Progressive Summarization VI: Core Principles of Knowledge Capture

It might seem absurd that something as simple as a method of highlighting could be so important to a person’s productivity and learning. Even I’m surprised that’s turned out to be the case.

But as testimonials and stories have streamed in from people putting it to use around the world, I’ve become convinced that it is the beginning of a sea change in how we consume information. Just as mindless materialism has given way to mindful consumption, as we’ve realized that more is not always better, I believe we’re starting to see a parallel shift in our attitude toward information consumption. We’re learning that making is often more satisfying than consuming.

“Economic development is based not on the ability of a pocket of the economy to consume but on the ability of people to turn their dreams into reality”–Cesar Hidalgo, Why Information Grows

College students have said they will never take notes any other way (“You mean my class notes could be useful even after I graduate?!”). Elite consultants have used it to help their clients make sense of the massive amount of data they have at their disposal. I’ve been happily surprised to hear experienced content creators tell me that Progressive Summarization has reinvigorated their reading and writing.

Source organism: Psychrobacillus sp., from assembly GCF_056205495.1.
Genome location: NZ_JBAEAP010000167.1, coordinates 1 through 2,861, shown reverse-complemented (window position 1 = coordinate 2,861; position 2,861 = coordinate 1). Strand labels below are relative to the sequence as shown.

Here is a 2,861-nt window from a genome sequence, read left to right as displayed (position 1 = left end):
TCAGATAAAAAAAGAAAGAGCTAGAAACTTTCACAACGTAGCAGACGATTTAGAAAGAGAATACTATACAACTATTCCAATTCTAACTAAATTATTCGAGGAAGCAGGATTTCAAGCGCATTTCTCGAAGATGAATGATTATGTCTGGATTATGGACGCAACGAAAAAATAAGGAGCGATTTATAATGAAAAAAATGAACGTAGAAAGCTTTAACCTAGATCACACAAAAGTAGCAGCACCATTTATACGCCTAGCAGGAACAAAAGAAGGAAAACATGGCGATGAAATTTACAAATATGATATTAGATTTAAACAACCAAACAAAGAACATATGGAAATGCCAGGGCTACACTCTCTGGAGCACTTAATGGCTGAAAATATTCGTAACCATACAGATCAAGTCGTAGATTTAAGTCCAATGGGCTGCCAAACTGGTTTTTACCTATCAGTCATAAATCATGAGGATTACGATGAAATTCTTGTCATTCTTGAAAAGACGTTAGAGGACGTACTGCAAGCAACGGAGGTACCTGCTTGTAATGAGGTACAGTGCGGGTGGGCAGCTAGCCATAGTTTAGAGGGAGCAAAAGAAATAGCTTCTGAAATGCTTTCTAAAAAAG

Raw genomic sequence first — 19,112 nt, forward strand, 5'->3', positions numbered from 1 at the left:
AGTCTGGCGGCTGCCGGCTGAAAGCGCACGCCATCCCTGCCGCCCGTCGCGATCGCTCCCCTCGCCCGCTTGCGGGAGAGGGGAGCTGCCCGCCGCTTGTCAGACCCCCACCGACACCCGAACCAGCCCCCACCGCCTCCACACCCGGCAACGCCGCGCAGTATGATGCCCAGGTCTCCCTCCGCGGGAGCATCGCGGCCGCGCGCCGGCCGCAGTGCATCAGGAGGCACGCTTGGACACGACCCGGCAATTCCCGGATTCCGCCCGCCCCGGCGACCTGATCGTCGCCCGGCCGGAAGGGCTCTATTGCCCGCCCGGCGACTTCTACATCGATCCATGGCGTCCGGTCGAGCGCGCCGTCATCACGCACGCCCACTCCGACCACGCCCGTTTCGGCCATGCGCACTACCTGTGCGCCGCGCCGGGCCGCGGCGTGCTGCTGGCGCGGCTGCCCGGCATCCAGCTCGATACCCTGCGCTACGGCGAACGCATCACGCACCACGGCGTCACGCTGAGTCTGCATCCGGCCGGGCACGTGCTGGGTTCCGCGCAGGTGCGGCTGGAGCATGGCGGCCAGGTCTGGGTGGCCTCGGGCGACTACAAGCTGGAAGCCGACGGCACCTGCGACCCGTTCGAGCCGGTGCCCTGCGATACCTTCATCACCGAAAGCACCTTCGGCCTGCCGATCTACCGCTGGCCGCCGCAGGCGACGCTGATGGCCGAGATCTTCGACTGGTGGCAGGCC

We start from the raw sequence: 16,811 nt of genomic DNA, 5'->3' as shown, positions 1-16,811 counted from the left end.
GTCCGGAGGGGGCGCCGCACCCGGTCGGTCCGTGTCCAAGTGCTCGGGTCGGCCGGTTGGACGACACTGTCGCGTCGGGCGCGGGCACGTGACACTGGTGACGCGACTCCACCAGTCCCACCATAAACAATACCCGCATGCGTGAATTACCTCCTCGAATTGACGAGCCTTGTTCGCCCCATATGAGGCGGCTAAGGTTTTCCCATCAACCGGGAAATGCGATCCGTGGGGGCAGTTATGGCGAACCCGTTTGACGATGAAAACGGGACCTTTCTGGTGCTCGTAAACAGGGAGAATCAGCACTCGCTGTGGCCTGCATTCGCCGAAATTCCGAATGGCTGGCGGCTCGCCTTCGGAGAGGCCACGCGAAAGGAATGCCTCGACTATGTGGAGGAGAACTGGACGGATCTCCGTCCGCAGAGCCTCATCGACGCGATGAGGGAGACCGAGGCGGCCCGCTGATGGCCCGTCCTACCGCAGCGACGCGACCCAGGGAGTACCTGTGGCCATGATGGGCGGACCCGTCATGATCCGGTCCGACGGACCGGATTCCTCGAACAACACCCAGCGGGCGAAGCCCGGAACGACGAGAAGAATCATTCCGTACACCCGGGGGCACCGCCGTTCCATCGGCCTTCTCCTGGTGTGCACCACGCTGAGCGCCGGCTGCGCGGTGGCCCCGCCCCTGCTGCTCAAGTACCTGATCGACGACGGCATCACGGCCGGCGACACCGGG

Even if you decide not to adopt the summarization method as I’ve described it in this series, I want to outline what I believe to be the universal principles of knowledge capture in the digital age.

In no particular order:

  1. Interaction over consumption
  2. Balance detail with discoverability
  3. Opportunistic compression
  4. Intuition over analysis
  5. Focus most of your attention on the most valuable information
  6. Tacit knowledge over explicit knowledge
  7. Value questions over answers

Interaction over consumption

Most organizing focuses on containers and categories, obsessing over where things should be stored. But the digital world is changing too fast to justify all this upfront work of questionable value. We need quick, lightweight methods of annotating and saving content in the stream of our daily work.